6th July 2022
In July 2022, we supported Fossielvrij Netherlands and Reclame Fossielvrij in filing a groundbreaking lawsuit against KLM, marking the first-ever legal claim challenging airline industry greenwashing.
The case argues that KLM's advertising misled the public by giving the impression that the airline is tackling climate change, despite the fact that its plans for air traffic growth will exacerbate the crisis. It also challenges KLM's carbon offset marketing, which suggests customers can reduce their flight's impact by supporting reforestation projects or the airline’s costs of purchasing small quantities of biofuels.
Almost a year later, in June 2023, a significant milestone was reached in the case. The District Court of Amsterdam granted permission for the lawsuit to proceed to a full trial, which means we are one step closer to holding KLM accountable for its misleading narrative around the airline’s climate impact and its attempt to maintain its 'licence to grow'.
We, along with Fossielvrij Netherlands and Reclame Fossielvrij, sent a letter of demand to KLM, accusing the airline of misleading marketing that falsely promotes the sustainability of flying.
A discussion with the airline’s team take place where we set out our concerns with its ads. KLM refuses to stop advertising its misleading claims.
Fossielvrij and Reclame Fossielvrij file the lawsuit in the District Court of Amsterdam with our support.
Another meeting takes place where KLM proposes some changes to its climate advertising and its website in an effort to stop the case going ahead. Its website would say more prominently that aviation is far from sustainable today. But the company continues to stick to the same core messages that it is on the path to more sustainable travel and on track to be a net zero business by 2050, and that customers can purchase ‘compensation’ for the impact of the flights.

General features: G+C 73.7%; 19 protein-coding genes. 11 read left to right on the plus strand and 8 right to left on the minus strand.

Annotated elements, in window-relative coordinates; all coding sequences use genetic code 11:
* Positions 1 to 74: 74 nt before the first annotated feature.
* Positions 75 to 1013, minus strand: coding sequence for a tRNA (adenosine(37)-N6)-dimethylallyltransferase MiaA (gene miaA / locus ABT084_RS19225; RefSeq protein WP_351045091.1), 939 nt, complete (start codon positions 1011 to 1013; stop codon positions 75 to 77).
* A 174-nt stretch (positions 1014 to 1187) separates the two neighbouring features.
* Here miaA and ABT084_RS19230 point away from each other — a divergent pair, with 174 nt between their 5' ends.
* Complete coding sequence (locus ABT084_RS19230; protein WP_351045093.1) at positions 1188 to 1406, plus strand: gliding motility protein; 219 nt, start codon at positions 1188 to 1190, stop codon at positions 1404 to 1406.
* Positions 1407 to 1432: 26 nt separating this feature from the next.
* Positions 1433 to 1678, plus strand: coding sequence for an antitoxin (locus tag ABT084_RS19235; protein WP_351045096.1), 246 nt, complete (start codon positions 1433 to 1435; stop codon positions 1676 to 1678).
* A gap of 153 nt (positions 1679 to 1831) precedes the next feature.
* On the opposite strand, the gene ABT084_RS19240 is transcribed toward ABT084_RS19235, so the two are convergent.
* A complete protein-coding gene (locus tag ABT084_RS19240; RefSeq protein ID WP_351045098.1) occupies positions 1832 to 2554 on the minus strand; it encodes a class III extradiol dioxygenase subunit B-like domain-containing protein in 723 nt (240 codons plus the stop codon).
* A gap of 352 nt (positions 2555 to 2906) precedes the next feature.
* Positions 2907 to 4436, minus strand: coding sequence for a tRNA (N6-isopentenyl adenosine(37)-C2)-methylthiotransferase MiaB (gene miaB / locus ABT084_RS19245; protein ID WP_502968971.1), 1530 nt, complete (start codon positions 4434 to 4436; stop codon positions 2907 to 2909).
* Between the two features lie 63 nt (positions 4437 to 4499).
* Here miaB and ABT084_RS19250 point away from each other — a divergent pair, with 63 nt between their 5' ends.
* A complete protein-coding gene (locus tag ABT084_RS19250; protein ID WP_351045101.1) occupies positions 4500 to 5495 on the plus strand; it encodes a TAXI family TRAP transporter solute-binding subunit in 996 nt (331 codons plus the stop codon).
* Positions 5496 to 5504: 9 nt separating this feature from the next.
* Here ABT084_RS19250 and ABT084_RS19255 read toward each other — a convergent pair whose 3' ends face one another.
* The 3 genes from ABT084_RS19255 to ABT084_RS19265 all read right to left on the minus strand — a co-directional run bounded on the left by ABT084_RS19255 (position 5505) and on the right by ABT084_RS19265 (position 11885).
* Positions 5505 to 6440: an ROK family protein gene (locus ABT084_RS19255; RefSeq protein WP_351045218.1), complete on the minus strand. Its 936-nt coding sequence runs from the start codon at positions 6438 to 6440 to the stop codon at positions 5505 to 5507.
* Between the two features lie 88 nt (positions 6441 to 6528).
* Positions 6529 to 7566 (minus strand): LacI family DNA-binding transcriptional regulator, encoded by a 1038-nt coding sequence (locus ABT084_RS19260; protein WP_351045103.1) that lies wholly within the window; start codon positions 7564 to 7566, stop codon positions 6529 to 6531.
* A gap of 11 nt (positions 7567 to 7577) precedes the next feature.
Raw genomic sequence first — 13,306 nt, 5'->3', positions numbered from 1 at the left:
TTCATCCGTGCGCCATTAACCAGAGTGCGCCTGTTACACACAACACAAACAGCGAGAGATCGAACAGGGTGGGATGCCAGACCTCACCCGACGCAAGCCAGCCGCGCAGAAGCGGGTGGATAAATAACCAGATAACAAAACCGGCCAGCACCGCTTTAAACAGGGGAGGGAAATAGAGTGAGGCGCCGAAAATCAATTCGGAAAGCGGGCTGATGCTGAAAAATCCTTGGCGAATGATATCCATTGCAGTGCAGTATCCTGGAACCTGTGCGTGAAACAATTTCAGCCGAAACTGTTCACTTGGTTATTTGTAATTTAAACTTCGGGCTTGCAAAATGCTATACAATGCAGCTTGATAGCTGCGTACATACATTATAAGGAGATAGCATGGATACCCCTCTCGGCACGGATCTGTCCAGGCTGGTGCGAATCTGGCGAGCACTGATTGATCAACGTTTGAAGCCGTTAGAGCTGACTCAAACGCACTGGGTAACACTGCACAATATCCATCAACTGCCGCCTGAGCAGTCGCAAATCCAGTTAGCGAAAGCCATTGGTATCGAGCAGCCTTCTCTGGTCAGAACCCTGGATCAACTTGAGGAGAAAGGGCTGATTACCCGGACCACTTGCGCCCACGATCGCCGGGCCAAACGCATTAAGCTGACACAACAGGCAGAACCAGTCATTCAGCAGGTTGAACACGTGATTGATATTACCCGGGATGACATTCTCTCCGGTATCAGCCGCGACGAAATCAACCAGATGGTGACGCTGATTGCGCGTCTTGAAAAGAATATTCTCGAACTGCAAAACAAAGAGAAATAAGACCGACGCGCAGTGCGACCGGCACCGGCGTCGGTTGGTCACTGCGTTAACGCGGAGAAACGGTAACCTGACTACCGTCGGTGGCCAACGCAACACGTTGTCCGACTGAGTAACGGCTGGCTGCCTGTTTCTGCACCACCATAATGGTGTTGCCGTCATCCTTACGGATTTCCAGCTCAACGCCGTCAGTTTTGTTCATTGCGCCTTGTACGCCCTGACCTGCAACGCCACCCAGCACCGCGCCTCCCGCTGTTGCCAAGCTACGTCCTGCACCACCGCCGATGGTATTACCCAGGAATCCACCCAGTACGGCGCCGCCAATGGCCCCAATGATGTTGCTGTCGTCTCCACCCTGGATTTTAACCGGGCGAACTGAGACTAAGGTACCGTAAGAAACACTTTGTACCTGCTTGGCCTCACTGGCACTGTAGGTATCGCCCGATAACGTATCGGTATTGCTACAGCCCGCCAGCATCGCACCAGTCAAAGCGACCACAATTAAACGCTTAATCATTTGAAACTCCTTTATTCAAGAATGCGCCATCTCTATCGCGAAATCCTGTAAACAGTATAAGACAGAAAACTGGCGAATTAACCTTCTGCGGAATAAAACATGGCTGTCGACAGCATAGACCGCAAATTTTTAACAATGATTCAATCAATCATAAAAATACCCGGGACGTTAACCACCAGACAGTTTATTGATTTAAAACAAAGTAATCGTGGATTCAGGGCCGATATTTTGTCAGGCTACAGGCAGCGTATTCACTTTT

KLM files its first round arguments on the admissibility of the claim.
KLM and other aviation groups sue the Dutch government to delay its plan to cap air traffic at Amsterdam Schiphol airport at 2015 levels. The government appeals the lower court’s decision in favour of the aviation industry.
Hearing takes place on the greenwashing claim’s admissibility, in which KLM informs the judge it has now decided to drop its problematic ‘Fly Responsibly’ campaign. However, it makes no commitments regarding its future advertising, nor does it address its offsetting marketing.
Court gives permission for lawsuit to proceed to a substantive hearing.
On the same day as the judgment, the KLM CEO said at its AGM that she agreed with Fossielvrij that the advertising in the case “is not the right way”. But responding to a question about how it planned to influence public perception, the airline group said it would communicate on its sustainability plan as it needs to “secure the conditions for its competitiveness and profitability”.
The airline industry has a climate problem. Aviation relies on highly polluting fossil fuels, and expert studies warn that the airline industry cannot reach net zero by 2050 and align with climate goals without lowering air traffic. One transatlantic return flight is about the same emissions as an EU person uses to heat their home for a year.
However, KLM’s marketing – particularly its ‘Fly Responsibly’ campaign – attempts to convince consumers otherwise. It presents the airline – and the industry - as 'creating a more sustainable future' and on track to reduce its emissions to net zero by 2050, which simply doesn’t square with aviation growth plans.
The lawsuit argues that these ads are therefore misleading and violate European consumer law. It also takes issue with KLM’s offers for customers to buy carbon offset products to reduce the impact of their flight by funding reforestation projects or the airline’s costs when it buys small amounts of biofuels.
An expert evidence report submitted with the court filing found that KLM cannot validly claim that donating toward reforestation compensates for the climate impact of flying, and that a donation toward KLM’s biofuel costs wouldn‘t be ‘compensation’ either.
These offset promotions do not limit the damage the airline industry causes to the climate, and marketing them risks undermining the urgent action needed to minimise climate catastrophe.